Chris Nickson’s Two Bronze Pennies opens on Christmas Eve 1890 in Leeds, England. Detective Inspector Tom Harper is eager to spend Christmas with his wife Annabelle and to have a break from work. His latter plans are dashed when a young Jewish man living in a nearby district, riddled in poverty, is murdered. His body is posed in the shape of a cross and a bronze penny covers each of his eyes. Just as the investigation begins, Superintendent Kendall orders Harper to act as liaison to Capitaine Bertrand Muyrere, of the French police, who is looking into movie camera inventor Louis Le Prince’s disappearance.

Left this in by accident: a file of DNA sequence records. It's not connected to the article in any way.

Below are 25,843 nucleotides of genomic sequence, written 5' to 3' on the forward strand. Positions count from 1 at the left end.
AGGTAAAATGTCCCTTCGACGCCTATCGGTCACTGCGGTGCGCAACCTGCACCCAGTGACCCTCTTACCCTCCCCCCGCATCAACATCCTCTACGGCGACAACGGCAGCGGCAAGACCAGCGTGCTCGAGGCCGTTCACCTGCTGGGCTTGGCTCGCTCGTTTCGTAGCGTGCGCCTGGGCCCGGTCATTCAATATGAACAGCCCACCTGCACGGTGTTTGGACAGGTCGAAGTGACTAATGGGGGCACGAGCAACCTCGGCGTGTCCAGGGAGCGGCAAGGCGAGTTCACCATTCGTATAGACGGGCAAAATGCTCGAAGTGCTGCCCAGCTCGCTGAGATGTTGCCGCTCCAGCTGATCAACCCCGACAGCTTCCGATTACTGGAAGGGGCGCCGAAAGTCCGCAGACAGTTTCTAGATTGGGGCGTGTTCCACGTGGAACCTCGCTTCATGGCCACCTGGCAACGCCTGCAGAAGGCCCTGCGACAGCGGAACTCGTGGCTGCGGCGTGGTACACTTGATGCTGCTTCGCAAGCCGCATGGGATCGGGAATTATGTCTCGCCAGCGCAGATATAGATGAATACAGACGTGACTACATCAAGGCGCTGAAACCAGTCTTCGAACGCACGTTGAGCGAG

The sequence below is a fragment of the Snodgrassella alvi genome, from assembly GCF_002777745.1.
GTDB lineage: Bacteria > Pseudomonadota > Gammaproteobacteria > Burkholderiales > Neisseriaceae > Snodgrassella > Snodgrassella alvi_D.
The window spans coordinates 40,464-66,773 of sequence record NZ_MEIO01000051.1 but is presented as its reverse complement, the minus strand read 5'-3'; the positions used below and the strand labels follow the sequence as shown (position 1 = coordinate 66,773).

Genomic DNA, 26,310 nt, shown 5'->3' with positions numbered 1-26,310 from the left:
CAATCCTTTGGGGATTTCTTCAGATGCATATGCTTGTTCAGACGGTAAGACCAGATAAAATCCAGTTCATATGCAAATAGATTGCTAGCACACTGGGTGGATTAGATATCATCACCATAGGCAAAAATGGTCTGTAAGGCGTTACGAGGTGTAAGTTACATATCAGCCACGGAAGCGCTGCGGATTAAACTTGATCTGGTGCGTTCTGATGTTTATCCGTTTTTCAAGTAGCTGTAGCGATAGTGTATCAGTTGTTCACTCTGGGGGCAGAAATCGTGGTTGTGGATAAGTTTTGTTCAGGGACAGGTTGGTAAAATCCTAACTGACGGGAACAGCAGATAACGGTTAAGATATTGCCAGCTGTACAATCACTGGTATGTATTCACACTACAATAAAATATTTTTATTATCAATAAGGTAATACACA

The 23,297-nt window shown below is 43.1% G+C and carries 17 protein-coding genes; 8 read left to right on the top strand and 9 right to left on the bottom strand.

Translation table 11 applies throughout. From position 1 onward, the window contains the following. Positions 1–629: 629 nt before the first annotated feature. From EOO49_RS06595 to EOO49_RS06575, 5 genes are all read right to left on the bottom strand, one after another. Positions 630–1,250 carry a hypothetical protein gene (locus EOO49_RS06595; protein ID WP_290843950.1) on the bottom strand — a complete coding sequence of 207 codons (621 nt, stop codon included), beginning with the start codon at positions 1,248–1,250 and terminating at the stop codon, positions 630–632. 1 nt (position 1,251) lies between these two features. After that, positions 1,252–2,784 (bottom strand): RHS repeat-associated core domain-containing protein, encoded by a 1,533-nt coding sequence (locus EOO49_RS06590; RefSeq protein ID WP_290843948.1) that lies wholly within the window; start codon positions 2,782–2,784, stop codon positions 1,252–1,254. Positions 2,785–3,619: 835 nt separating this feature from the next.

Harper struggles with these two obligations: solving a young man’s murder with and his duty to a fellow officer. Making matters more difficult for him is his partner Billy Reed going undercover and the pressure of placating an increasingly angry and frustrated Jewish community who has long suffered in Leeds.
I enjoyed Two Bronze Pennies very much except for one odd story line that of the missing Frenchman. I felt it had no place in the overall plot and the book would have been better without it. Yet even with this story line being included, I would still recommend Two Bronze Pennies.